Alexander McCarrell Patch
Graduate, U.S. Military Academy, Class of 1913
Engagements: • World War I (1914 - 1918)• World War II (1941 - 1945)
Alexander McCarrell "Sandy" Patch
Alexander McCarrell Patch was born on 23 November 1889 at Fort Huachuca, a military post in Arizona where his father commanded a detachment. He never considered any career other than the Army, and received his appointment to West Point in 1909. He wanted to follow his father into the Cavalry, but realizing that they were becoming obsolete, he was commissioned as a Second Lieutenant of Infantry after his graduation in 1913.
In World War I, Patch served as an infantry officer and as an instructor in the Army's machine gun school. While commanding troops on the front line, his leadership came to the attention of George C. Marshall, then a member of General John J. Pershing's staff. During the buildup before the U.S. entry into World War II, Marshall was appointed Army Chief of Staff. Marshall promoted Patch to Brigadier General on 4 August 1941 and sent him to Fort Bragg to supervise the training of new soldiers there.
World War II
On 10 March 1942, Patch was promoted to Major General and sent to the Pacific to organize the reinforcement and defense of New Caledonia. He took command of a loose collection of units, and formed them into the Americal Division (a name adopted on Patch's suggestion after it was proposed by a soldier in the division.) This unit first saw action in the Guadalcanal campaign. Starting in October 1942, they were brought in to relieve the valiant and malaria-ridden 1st Marine Division. In December, Patch moved up to Command XIV Corps and he was given charge of the entire offensive on Guadalcanal. Patch personally led troops under his command on a dangerous offensive in the Battle of Mount Austen; the Galloping Horse; and the Sea Horse, to capture several fortified hills and ridges from the Japanese forces. Under his leadership, by February 1943 the Japanese were driven from Guadalcanal.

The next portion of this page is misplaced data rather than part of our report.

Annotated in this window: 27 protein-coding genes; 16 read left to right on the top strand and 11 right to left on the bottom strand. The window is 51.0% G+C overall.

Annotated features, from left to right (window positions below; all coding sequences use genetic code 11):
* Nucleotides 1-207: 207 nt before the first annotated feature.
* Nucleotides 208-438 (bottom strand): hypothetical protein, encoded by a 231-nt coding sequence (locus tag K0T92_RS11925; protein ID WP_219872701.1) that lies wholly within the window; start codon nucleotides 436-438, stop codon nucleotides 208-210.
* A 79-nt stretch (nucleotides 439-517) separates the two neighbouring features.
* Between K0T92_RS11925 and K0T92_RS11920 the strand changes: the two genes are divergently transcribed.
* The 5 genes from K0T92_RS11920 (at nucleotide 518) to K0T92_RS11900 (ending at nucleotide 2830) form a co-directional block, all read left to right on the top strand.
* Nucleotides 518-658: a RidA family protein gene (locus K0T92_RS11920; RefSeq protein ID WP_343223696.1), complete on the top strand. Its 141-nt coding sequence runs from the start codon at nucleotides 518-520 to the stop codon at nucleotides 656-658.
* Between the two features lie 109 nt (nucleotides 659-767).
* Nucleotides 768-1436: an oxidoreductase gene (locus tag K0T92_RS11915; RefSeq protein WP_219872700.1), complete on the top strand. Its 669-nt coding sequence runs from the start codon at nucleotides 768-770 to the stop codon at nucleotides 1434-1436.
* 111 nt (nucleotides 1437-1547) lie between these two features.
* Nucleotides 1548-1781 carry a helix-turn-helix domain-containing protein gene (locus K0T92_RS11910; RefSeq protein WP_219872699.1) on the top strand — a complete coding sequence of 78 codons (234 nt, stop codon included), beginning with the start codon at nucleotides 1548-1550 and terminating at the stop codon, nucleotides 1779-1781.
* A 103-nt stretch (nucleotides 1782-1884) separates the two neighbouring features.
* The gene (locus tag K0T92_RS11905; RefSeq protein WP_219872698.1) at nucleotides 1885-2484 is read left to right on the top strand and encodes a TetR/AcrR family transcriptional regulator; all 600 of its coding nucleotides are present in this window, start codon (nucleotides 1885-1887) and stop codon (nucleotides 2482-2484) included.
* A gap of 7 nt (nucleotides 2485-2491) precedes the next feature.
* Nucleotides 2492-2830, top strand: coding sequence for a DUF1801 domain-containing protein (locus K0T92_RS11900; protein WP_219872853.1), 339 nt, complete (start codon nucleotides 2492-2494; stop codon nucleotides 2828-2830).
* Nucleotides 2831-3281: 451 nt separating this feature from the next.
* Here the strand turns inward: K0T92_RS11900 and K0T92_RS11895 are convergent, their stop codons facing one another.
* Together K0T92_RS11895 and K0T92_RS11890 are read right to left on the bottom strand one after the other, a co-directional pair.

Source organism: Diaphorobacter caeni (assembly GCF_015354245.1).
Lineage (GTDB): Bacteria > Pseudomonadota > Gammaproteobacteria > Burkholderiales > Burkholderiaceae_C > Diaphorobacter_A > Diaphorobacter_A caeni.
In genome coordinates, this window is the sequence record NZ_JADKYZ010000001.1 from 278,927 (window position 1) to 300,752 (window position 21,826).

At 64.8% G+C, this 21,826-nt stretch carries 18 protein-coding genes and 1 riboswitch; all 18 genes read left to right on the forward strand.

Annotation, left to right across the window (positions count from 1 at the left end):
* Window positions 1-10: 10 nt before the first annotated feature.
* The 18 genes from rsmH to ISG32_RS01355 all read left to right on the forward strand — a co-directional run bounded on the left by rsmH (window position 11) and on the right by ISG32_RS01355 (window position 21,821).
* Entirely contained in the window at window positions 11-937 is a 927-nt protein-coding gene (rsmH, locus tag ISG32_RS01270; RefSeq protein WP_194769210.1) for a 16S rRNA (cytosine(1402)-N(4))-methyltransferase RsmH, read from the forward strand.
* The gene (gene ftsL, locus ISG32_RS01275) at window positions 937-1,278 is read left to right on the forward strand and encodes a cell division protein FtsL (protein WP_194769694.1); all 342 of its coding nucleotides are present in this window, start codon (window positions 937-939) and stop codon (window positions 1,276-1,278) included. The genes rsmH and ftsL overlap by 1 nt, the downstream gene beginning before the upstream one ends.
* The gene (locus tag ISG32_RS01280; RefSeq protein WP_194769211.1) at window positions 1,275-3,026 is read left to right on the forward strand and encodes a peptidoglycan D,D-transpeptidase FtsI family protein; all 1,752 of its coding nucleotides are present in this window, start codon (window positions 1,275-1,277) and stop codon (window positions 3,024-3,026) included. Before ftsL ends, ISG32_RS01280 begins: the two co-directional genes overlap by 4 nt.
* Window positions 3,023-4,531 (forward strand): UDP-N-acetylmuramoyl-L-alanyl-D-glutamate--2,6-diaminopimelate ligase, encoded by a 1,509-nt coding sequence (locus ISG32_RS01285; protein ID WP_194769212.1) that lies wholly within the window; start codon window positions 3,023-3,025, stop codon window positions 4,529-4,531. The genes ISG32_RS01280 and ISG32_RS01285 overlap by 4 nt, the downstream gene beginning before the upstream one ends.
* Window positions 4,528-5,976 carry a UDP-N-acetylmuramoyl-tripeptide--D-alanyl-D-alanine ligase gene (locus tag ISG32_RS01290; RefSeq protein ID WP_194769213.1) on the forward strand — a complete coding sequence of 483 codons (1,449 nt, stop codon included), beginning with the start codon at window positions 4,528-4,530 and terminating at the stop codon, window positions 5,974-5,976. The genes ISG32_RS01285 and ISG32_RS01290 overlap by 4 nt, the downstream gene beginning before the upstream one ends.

Impressed by Patch's performance on Guadalcanal, General Marshall ordered him to Europe, where he took over command of the Seventh Army from General Mark Clark. Under Patch, the Seventh Army landed in Southern France on 15 August 1944. On 18 August 1944, he was promoted to Lieutenant General. Patch led the Army in a fast offensive up the Rhone Valley. On 9 September near Dijon, France, it met up with elements of Patton's US Third Army that had driven east from the beaches of Normandy. Patch suffered personal tragedy when his son, Captain Alexander M. Patch III, was killed in action on 22 October 1944, while serving as an infantry company commander in the U.S. 79th Infantry Division.
Patch retained command of the Seventh Army until the end of the war, crossing into Germany, over the Rhine River, leading the Seventh's attack on the German Siegfried Line, and then into southern Germany.
Medals and Awards
Army Distinguished Service Medal with 2 Bronze Oak Leaf Clusters
Foreign Medals and Awards
Companion of the Order of the Bath, UK
• Kurmaumlker Kaserne, in Stuttgart-Vaihingen, Germany, was renamed Patch Barracks in his honor on 4 July 1952. Patch Barracks is the home of Headquarters, United States European Command (HQ USEUCOM), the supreme US military command in Europe. Patch Barracks also has an elementary and high school named after General Patch.
• The transport ship USNS General Alexander M. Patch (T-AP-122) was also named for General Patch.
Death and Burial
In August 1945, Patch returned to the U.S. to take command of the Fourth Army, but he was soon hospitalized with lung problems.
Lieutenant General Alexander McCarrell Patch died of pneumonia on 21 November 1945 at Brooke General Hospital, Fort Sam Houston, TX. He is buried at the United States Military Academy Post Cemetery in West Point, Orange County, NY, in Section 2.
Patch was posthumously promoted to four-star general on 19 July 1954 under Public Law 83-508. [Eleven lieutenant generals (including Patch) were promoted to 4-star rank on 19 July 1954. Seven promotions were granted to living retirees; four were awarded posthumously.]
|Honoree ID: 302||Created by: MHOH|